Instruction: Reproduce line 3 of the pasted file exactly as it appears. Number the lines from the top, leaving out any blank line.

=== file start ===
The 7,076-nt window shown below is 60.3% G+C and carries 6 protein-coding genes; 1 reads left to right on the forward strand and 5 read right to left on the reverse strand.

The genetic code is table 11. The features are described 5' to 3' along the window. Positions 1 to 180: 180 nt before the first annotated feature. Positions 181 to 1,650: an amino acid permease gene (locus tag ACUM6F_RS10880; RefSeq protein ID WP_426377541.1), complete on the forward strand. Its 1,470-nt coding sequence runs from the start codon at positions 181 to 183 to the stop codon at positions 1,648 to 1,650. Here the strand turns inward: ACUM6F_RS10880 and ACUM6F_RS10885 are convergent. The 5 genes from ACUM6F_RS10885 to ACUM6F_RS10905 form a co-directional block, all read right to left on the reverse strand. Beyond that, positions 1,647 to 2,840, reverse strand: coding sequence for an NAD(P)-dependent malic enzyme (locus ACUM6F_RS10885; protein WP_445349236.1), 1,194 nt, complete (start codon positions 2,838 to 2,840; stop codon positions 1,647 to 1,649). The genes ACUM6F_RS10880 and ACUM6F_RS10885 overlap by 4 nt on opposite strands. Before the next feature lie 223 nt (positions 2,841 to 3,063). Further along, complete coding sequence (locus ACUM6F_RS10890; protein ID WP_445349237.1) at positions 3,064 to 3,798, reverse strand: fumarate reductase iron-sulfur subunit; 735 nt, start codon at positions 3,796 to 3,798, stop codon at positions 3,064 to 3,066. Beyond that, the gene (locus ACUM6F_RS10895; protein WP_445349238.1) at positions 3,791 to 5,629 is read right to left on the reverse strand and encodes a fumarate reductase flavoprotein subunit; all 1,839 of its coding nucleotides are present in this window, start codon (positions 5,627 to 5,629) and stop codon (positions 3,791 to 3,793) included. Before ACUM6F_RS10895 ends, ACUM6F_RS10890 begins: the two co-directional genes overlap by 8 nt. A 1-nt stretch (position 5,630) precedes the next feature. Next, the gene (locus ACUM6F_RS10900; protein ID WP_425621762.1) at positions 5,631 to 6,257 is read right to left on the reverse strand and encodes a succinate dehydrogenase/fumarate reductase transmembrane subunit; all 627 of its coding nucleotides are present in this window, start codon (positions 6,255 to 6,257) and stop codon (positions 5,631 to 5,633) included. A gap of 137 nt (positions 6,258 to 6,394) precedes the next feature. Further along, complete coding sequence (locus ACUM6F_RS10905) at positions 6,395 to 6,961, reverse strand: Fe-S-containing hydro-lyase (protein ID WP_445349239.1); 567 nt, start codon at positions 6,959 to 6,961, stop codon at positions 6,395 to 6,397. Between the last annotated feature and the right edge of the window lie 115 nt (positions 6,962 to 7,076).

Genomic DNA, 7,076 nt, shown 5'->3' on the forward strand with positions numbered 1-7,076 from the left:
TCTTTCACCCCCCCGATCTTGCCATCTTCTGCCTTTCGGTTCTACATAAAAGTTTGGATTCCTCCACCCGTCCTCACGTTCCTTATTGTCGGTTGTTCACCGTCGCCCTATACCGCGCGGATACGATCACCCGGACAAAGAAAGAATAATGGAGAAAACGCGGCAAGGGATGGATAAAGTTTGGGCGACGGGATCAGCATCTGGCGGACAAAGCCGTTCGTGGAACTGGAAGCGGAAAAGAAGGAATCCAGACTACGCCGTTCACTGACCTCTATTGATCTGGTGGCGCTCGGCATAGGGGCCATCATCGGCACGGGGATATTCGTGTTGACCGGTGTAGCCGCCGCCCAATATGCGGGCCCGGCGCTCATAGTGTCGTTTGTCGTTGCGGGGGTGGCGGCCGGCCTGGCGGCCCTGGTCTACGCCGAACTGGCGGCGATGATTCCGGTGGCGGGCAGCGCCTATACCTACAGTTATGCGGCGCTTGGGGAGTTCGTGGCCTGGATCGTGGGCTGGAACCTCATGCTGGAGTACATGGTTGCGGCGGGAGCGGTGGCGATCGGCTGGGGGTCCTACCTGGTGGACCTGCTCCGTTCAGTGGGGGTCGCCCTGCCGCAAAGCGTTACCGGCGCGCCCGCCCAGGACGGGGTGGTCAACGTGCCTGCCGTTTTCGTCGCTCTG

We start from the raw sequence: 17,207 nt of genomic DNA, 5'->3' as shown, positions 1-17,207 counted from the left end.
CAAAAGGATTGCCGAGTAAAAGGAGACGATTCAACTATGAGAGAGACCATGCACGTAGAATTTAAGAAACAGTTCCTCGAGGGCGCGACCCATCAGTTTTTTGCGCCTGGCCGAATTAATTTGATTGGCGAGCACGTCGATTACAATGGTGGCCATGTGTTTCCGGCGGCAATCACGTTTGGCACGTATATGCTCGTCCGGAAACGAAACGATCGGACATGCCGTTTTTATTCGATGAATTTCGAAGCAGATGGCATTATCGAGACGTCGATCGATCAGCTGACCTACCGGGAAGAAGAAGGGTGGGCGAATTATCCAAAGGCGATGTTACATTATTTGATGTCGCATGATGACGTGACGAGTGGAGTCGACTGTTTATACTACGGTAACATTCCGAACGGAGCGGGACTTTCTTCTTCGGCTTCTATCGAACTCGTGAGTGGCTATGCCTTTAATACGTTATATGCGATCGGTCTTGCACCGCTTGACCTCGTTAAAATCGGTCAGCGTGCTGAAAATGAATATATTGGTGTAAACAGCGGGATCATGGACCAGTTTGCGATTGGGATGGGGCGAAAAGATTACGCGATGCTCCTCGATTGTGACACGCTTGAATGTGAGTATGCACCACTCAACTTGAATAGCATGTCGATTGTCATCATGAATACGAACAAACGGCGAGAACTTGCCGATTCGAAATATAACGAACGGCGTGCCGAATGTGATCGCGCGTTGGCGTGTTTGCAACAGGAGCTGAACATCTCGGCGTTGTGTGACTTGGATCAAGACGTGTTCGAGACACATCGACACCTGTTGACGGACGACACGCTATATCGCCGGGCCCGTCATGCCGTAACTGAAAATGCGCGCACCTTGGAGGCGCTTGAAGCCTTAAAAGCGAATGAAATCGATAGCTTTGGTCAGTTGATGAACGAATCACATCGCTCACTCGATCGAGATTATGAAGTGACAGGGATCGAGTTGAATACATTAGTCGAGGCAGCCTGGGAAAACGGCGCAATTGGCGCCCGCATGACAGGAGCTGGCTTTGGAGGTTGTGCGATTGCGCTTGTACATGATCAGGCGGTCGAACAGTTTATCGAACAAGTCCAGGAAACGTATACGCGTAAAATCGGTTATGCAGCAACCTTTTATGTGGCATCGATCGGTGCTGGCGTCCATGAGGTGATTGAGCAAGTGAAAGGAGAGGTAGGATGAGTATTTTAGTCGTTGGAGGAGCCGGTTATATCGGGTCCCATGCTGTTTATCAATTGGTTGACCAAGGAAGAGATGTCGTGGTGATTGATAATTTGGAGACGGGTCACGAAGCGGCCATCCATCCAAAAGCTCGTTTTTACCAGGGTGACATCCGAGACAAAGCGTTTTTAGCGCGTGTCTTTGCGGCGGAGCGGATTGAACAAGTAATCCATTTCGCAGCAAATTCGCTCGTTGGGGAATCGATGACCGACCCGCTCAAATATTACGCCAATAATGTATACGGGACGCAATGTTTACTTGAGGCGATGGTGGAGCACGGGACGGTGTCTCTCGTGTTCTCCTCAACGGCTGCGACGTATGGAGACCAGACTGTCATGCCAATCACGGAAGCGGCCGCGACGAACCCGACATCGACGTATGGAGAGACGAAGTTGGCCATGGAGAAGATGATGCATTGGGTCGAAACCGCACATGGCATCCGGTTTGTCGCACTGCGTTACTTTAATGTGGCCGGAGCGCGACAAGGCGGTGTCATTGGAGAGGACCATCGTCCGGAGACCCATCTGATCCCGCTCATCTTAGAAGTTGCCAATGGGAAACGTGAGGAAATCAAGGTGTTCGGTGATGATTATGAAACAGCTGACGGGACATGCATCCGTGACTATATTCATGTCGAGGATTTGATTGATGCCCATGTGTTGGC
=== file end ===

Genomic DNA, 7,076 nt, shown 5'->3' on the forward strand with positions numbered 1-7,076 from the left: